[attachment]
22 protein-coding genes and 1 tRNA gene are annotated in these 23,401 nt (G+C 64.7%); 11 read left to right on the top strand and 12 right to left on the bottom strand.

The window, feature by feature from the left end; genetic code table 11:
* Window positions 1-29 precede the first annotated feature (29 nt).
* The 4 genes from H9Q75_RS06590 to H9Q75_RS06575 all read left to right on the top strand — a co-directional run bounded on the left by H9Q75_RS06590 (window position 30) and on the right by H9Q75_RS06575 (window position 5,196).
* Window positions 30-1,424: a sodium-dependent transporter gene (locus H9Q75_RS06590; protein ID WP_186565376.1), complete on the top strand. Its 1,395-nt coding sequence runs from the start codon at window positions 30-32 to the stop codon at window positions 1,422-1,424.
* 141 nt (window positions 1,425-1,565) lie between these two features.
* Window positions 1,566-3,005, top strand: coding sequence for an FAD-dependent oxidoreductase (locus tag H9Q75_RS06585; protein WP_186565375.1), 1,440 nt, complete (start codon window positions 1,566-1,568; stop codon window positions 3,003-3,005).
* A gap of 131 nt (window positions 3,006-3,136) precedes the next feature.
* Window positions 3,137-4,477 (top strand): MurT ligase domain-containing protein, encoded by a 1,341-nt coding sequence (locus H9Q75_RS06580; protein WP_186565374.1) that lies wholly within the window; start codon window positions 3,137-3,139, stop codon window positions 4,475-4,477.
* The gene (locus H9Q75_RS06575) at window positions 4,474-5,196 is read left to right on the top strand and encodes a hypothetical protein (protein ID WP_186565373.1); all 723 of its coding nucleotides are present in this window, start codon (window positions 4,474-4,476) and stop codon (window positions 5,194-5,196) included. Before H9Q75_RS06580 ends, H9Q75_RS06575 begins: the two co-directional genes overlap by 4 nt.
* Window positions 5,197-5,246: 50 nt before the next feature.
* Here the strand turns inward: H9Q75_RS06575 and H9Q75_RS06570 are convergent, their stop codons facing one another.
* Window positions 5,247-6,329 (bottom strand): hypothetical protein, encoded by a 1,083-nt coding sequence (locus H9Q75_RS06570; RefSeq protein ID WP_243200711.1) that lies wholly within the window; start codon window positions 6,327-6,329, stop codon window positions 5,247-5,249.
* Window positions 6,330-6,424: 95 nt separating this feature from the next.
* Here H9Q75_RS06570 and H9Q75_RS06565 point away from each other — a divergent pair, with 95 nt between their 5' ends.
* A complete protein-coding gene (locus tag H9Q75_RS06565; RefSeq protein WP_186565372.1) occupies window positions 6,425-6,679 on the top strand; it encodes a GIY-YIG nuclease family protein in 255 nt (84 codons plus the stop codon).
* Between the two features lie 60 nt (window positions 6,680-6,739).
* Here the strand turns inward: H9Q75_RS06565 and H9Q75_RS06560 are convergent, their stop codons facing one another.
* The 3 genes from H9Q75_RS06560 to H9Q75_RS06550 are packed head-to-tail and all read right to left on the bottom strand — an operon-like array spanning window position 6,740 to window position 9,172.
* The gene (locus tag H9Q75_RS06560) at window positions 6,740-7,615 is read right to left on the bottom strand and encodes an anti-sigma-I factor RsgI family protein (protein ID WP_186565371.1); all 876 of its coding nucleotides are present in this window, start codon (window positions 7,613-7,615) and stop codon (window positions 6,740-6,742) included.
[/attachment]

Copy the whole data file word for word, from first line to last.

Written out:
22 protein-coding genes and 1 tRNA gene are annotated in these 23,401 nt (G+C 64.7%); 11 read left to right on the top strand and 12 right to left on the bottom strand.

The window, feature by feature from the left end; genetic code table 11:
* Window positions 1-29 precede the first annotated feature (29 nt).
* The 4 genes from H9Q75_RS06590 to H9Q75_RS06575 all read left to right on the top strand — a co-directional run bounded on the left by H9Q75_RS06590 (window position 30) and on the right by H9Q75_RS06575 (window position 5,196).
* Window positions 30-1,424: a sodium-dependent transporter gene (locus H9Q75_RS06590; protein ID WP_186565376.1), complete on the top strand. Its 1,395-nt coding sequence runs from the start codon at window positions 30-32 to the stop codon at window positions 1,422-1,424.
* 141 nt (window positions 1,425-1,565) lie between these two features.
* Window positions 1,566-3,005, top strand: coding sequence for an FAD-dependent oxidoreductase (locus tag H9Q75_RS06585; protein WP_186565375.1), 1,440 nt, complete (start codon window positions 1,566-1,568; stop codon window positions 3,003-3,005).
* A gap of 131 nt (window positions 3,006-3,136) precedes the next feature.
* Window positions 3,137-4,477 (top strand): MurT ligase domain-containing protein, encoded by a 1,341-nt coding sequence (locus H9Q75_RS06580; protein WP_186565374.1) that lies wholly within the window; start codon window positions 3,137-3,139, stop codon window positions 4,475-4,477.
* The gene (locus H9Q75_RS06575) at window positions 4,474-5,196 is read left to right on the top strand and encodes a hypothetical protein (protein ID WP_186565373.1); all 723 of its coding nucleotides are present in this window, start codon (window positions 4,474-4,476) and stop codon (window positions 5,194-5,196) included. Before H9Q75_RS06580 ends, H9Q75_RS06575 begins: the two co-directional genes overlap by 4 nt.
* Window positions 5,197-5,246: 50 nt before the next feature.
* Here the strand turns inward: H9Q75_RS06575 and H9Q75_RS06570 are convergent, their stop codons facing one another.
* Window positions 5,247-6,329 (bottom strand): hypothetical protein, encoded by a 1,083-nt coding sequence (locus H9Q75_RS06570; RefSeq protein ID WP_243200711.1) that lies wholly within the window; start codon window positions 6,327-6,329, stop codon window positions 5,247-5,249.
* Window positions 6,330-6,424: 95 nt separating this feature from the next.
* Here H9Q75_RS06570 and H9Q75_RS06565 point away from each other — a divergent pair, with 95 nt between their 5' ends.
* A complete protein-coding gene (locus tag H9Q75_RS06565; RefSeq protein WP_186565372.1) occupies window positions 6,425-6,679 on the top strand; it encodes a GIY-YIG nuclease family protein in 255 nt (84 codons plus the stop codon).
* Between the two features lie 60 nt (window positions 6,680-6,739).
* Here the strand turns inward: H9Q75_RS06565 and H9Q75_RS06560 are convergent, their stop codons facing one another.
* The 3 genes from H9Q75_RS06560 to H9Q75_RS06550 are packed head-to-tail and all read right to left on the bottom strand — an operon-like array spanning window position 6,740 to window position 9,172.
* The gene (locus tag H9Q75_RS06560) at window positions 6,740-7,615 is read right to left on the bottom strand and encodes an anti-sigma-I factor RsgI family protein (protein ID WP_186565371.1); all 876 of its coding nucleotides are present in this window, start codon (window positions 7,613-7,615) and stop codon (window positions 6,740-6,742) included.